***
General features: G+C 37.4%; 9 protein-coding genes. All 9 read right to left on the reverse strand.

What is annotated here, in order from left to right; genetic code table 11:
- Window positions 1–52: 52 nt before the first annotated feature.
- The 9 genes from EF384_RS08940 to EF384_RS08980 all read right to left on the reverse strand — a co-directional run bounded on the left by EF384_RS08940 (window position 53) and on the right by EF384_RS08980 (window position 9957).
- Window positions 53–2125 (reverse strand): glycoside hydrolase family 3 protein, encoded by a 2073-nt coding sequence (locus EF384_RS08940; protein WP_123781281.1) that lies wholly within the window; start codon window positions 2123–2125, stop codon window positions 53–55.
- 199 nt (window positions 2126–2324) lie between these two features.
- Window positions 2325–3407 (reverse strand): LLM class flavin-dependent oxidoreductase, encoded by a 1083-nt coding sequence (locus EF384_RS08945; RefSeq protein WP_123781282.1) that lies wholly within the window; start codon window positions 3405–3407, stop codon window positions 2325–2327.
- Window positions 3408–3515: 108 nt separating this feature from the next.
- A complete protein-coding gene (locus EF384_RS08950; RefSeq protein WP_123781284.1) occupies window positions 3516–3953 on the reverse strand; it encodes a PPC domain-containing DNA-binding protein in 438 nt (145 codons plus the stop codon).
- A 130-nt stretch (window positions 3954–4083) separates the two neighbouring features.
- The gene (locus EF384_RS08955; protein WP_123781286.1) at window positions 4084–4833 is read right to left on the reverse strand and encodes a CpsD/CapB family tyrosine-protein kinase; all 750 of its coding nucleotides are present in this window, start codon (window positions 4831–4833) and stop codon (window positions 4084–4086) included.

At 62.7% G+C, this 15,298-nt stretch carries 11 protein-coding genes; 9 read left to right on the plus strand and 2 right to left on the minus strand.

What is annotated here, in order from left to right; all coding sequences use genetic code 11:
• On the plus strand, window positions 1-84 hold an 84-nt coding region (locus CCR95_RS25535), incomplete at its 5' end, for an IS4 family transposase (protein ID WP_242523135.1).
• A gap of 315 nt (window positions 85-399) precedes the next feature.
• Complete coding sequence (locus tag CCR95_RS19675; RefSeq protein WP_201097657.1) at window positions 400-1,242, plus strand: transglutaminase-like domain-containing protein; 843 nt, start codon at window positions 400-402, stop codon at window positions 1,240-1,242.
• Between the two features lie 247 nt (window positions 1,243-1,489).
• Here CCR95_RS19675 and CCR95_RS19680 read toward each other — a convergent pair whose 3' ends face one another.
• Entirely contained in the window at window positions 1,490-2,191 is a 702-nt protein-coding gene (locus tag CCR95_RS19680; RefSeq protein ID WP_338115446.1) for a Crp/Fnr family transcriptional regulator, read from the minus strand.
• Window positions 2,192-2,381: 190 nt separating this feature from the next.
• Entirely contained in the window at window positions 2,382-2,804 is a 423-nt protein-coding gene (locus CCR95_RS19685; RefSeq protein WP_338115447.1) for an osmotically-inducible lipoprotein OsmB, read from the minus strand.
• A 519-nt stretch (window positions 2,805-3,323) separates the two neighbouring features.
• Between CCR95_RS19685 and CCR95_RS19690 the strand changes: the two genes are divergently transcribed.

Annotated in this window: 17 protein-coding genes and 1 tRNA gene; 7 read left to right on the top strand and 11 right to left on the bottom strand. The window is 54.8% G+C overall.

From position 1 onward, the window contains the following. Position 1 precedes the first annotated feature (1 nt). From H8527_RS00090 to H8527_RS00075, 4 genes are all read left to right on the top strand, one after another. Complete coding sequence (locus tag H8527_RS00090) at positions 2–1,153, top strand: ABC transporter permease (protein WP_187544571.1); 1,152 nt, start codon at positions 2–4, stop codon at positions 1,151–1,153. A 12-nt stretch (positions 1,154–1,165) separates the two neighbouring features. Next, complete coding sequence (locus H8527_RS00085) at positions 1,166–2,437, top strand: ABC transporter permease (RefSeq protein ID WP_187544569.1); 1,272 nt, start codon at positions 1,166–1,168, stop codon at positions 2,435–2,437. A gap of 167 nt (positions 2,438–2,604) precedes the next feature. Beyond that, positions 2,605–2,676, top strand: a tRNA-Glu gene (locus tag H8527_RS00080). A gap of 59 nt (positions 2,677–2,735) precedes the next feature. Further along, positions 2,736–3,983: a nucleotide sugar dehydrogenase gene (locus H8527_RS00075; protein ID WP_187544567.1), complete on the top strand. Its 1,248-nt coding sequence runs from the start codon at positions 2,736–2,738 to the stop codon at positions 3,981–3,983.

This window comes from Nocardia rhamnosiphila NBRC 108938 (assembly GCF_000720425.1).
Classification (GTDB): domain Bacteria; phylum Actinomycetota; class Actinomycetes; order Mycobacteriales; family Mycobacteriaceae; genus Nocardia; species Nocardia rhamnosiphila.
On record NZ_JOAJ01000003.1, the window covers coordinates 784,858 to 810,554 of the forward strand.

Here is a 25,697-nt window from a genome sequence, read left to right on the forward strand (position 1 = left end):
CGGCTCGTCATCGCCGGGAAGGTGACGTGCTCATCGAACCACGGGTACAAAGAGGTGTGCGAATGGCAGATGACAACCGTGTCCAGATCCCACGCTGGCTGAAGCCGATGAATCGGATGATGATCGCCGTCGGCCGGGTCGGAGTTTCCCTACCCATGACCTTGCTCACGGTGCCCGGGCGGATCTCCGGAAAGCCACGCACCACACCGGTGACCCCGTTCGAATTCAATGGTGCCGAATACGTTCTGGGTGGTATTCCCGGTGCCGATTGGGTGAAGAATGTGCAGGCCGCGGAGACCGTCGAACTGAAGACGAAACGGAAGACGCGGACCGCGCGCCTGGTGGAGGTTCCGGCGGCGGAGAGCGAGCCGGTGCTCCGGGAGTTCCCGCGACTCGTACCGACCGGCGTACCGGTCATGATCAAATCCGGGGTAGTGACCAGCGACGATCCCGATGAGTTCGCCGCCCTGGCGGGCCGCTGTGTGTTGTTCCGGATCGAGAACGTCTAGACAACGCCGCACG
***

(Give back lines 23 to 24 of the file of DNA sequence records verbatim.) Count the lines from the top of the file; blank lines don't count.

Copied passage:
• Between CCR95_RS19685 and CCR95_RS19690 the strand changes: the two genes are divergently transcribed.

Annotated in this window: 17 protein-coding genes and 1 tRNA gene; 7 read left to right on the top strand and 11 right to left on the bottom strand. The window is 54.8% G+C overall.